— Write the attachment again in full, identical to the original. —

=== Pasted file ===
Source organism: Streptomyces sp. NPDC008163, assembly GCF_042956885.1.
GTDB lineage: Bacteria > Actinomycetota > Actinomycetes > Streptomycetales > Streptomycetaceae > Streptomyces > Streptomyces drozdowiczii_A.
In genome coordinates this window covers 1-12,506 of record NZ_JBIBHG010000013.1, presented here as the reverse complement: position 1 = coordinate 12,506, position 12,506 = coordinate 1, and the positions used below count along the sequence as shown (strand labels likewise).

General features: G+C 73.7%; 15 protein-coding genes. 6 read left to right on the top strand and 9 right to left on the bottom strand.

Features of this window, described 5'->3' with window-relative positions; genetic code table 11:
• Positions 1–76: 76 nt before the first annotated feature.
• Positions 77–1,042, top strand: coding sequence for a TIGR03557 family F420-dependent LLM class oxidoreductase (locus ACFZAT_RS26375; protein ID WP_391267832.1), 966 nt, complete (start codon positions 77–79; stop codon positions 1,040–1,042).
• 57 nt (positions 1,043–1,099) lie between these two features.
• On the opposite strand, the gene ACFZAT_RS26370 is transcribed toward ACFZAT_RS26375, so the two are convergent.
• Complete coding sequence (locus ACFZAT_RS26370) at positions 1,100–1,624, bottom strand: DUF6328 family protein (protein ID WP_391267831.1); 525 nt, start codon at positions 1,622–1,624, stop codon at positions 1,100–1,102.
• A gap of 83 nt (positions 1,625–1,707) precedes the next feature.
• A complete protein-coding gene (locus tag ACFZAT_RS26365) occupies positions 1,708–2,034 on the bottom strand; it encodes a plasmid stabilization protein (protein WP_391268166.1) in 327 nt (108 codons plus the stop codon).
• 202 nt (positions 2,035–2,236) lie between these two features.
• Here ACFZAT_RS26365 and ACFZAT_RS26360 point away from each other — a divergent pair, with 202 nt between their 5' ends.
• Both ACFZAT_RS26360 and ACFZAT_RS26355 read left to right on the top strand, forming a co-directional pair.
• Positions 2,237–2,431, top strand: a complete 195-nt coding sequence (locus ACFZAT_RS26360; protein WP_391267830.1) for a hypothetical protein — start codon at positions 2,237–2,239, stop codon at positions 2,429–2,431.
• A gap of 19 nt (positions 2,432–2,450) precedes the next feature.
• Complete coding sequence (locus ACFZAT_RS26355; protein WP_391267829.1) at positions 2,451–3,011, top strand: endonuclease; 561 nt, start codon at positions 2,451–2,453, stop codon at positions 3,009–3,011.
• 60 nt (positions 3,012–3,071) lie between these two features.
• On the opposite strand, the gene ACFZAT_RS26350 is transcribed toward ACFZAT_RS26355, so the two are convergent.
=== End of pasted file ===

Source organism: Streptomyces sp. NPDC008163, assembly GCF_042956885.1.
GTDB lineage: Bacteria > Actinomycetota > Actinomycetes > Streptomycetales > Streptomycetaceae > Streptomyces > Streptomyces drozdowiczii_A.
In genome coordinates this window covers 1-12,506 of record NZ_JBIBHG010000013.1, presented here as the reverse complement: position 1 = coordinate 12,506, position 12,506 = coordinate 1, and the positions used below count along the sequence as shown (strand labels likewise).

General features: G+C 73.7%; 15 protein-coding genes. 6 read left to right on the top strand and 9 right to left on the bottom strand.

Features of this window, described 5'->3' with window-relative positions; genetic code table 11:
• Positions 1–76: 76 nt before the first annotated feature.
• Positions 77–1,042, top strand: coding sequence for a TIGR03557 family F420-dependent LLM class oxidoreductase (locus ACFZAT_RS26375; protein ID WP_391267832.1), 966 nt, complete (start codon positions 77–79; stop codon positions 1,040–1,042).
• 57 nt (positions 1,043–1,099) lie between these two features.
• On the opposite strand, the gene ACFZAT_RS26370 is transcribed toward ACFZAT_RS26375, so the two are convergent.
• Complete coding sequence (locus ACFZAT_RS26370) at positions 1,100–1,624, bottom strand: DUF6328 family protein (protein ID WP_391267831.1); 525 nt, start codon at positions 1,622–1,624, stop codon at positions 1,100–1,102.
• A gap of 83 nt (positions 1,625–1,707) precedes the next feature.
• A complete protein-coding gene (locus tag ACFZAT_RS26365) occupies positions 1,708–2,034 on the bottom strand; it encodes a plasmid stabilization protein (protein WP_391268166.1) in 327 nt (108 codons plus the stop codon).
• 202 nt (positions 2,035–2,236) lie between these two features.
• Here ACFZAT_RS26365 and ACFZAT_RS26360 point away from each other — a divergent pair, with 202 nt between their 5' ends.
• Both ACFZAT_RS26360 and ACFZAT_RS26355 read left to right on the top strand, forming a co-directional pair.
• Positions 2,237–2,431, top strand: a complete 195-nt coding sequence (locus ACFZAT_RS26360; protein WP_391267830.1) for a hypothetical protein — start codon at positions 2,237–2,239, stop codon at positions 2,429–2,431.
• A gap of 19 nt (positions 2,432–2,450) precedes the next feature.
• Complete coding sequence (locus ACFZAT_RS26355; protein WP_391267829.1) at positions 2,451–3,011, top strand: endonuclease; 561 nt, start codon at positions 2,451–2,453, stop codon at positions 3,009–3,011.
• 60 nt (positions 3,012–3,071) lie between these two features.
• On the opposite strand, the gene ACFZAT_RS26350 is transcribed toward ACFZAT_RS26355, so the two are convergent.